Mochi Ice Cream Daria Souvorova 2 hours active, 12 hours + rest makes: 10-60 mochi ice creams (dough recipe is for 10) Cute! That is the best way to describe these lovely, colorful balls of deliciousness. I love ice cream, but hate it dripping down my hands as I try to finish off my cone….
These are a beautiful Japanese style dumpling filled with ground pork and Napa cabbage which are quickly fried and steamed to create a crispy outside and a deliciously juicy and tender filling. The closest to soup dumplings that I have come to so far!
I first encountered gyoza at a friend’s family dinner where everyone gathered around the table to build these little guys in an assembly line fashion, I loved this format and will be making them for family and small gatherings in this fashion. Our friends served them to us steamed or boiled, and I remembered thinking, the only way this could possibly be more delicious is if it had a bit of a sear on the bottom.
This dish seemed like a perfect representation of our Communal Dinners. The Yose Nabe (Seafood Hot Pot) is a mixture of all of the fish you can think of, like a gathering of friends. Some even add chicken thighs and tofu to the mix. To make it even more communal, the dish is generally served in separate parts on the dining table with the broth simmering directly on a butane stove in the center of the table. Everyone adds whatever they would like to eat, cooking together and bringing more and more complexity to the delicious broth!
This simple broth is the base for many Japanese sauces and soups. Unlike Western broths, which gain their flavor from time and slow simmering, Dashi is imbued with umami from dried kelp and bonito flakes which release their goodness after a quick simmer.
I have always loved udon soup, but I have never considered making my own udon noddles until I waited for one hour in line outside of the most famous noodle shop in Honolulu, Morukame Udon. The weather was perfect, and the family ahead of us very funny, but it was the view through the windows that caught my attention for the bulk of that hour. A cook was gingerly tossing around a sheet of silky dough and thinning it slowly before another next to him cut it down into beautiful fresh udon noodles. It was this experience that made me really want to have the Japanese-Hawaiian fusion dinner. I had to make my own noodles.
When everyone thinks Japan, they think sushi! I wasn’t exempt from this presumption, but I figured since my maki and sashimi skills are not quite up to par, I would make some Temaki Hand rolls as part of our first course.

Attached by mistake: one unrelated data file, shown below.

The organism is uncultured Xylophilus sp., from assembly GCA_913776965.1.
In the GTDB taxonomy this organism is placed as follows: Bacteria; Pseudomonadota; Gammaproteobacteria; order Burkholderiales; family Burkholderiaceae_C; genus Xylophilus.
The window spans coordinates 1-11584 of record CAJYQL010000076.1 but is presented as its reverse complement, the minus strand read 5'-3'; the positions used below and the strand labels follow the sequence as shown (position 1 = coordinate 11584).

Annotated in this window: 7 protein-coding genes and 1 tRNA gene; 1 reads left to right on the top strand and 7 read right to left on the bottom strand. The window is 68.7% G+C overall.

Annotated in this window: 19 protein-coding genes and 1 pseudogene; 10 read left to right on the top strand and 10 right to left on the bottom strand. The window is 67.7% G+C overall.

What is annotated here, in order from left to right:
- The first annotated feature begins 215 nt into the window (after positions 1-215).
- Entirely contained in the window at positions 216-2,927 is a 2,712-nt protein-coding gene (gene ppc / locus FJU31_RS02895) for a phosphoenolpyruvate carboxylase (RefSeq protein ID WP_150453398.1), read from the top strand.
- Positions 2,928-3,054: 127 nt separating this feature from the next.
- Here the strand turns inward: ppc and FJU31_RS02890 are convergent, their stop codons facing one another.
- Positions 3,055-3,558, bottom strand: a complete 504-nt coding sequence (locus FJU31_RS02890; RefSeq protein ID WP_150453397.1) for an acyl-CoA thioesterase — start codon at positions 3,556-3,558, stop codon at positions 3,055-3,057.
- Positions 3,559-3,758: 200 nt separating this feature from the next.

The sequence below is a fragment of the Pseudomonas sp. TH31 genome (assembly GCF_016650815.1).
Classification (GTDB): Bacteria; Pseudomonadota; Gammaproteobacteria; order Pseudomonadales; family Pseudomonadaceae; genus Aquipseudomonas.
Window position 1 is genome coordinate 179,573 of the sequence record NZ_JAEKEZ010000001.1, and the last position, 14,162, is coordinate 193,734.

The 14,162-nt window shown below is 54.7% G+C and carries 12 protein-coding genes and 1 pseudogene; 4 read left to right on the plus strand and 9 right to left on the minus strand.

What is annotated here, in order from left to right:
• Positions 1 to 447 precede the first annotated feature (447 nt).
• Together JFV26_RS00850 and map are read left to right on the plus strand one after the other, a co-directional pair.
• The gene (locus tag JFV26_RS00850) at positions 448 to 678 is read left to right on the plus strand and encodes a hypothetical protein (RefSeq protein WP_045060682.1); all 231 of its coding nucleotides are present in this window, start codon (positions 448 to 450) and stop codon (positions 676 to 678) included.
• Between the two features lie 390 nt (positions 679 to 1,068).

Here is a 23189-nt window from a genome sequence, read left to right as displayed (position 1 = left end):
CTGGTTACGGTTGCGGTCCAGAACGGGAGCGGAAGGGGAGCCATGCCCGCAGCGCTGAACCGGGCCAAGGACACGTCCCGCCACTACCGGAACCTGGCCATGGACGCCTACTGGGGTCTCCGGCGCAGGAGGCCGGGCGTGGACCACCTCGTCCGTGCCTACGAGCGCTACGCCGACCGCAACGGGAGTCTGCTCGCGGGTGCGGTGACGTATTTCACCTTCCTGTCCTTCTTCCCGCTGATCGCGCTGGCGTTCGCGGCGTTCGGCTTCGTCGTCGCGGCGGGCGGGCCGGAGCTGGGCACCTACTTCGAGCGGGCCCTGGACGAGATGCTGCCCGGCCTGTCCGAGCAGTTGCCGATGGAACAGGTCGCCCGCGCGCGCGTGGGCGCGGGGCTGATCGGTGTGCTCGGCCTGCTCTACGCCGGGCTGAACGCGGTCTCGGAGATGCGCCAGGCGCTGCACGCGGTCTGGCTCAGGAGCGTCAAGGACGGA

I made two varieties, Spicy Tuna, with the highest quality sashimi tuna I could find and a California Roll made with real lump crab. I follow Morimoto’s recipe for sushi rice which I find to have a more nuanced flavor than the traditional rice vinegar and sugar recipes I have found online.
Next weekend, we are throwing a huge Japanese-Hawaiian fusion dinner, so I wanted to get a head start on trying out some of the flavors. Red snapper is beautiful, it is one of my favorite fishes for dishes in which I want to present the whole fish.
For the dinner party, I will serve this dish alongside a second hot pot called Yose Nabe, generally referred to as the Anything Goes Hot Pot where I will have a plethora of flavors, so I will keep the broth simple for the Snapper Hot pot.
Tonight, I wanted to add a bit of nuance to the flavor by adding some clam meats to the broth. The pairing is delicious, but if you want to go for a more traditional flavor, omit the clams.
This can be cooked on a hot plate right at the table or cooked beforehand in the kitchen. If you are cooking it table-side, it might take a bit longer to cook through.
There is something so charming about a batch of colorful macaron in one of those delightful, custom boxes, but whenever I make my own, I can never seem to accept reality and add food coloring to mine to achieve the same results. I am always searching for something natural to augment the color. This…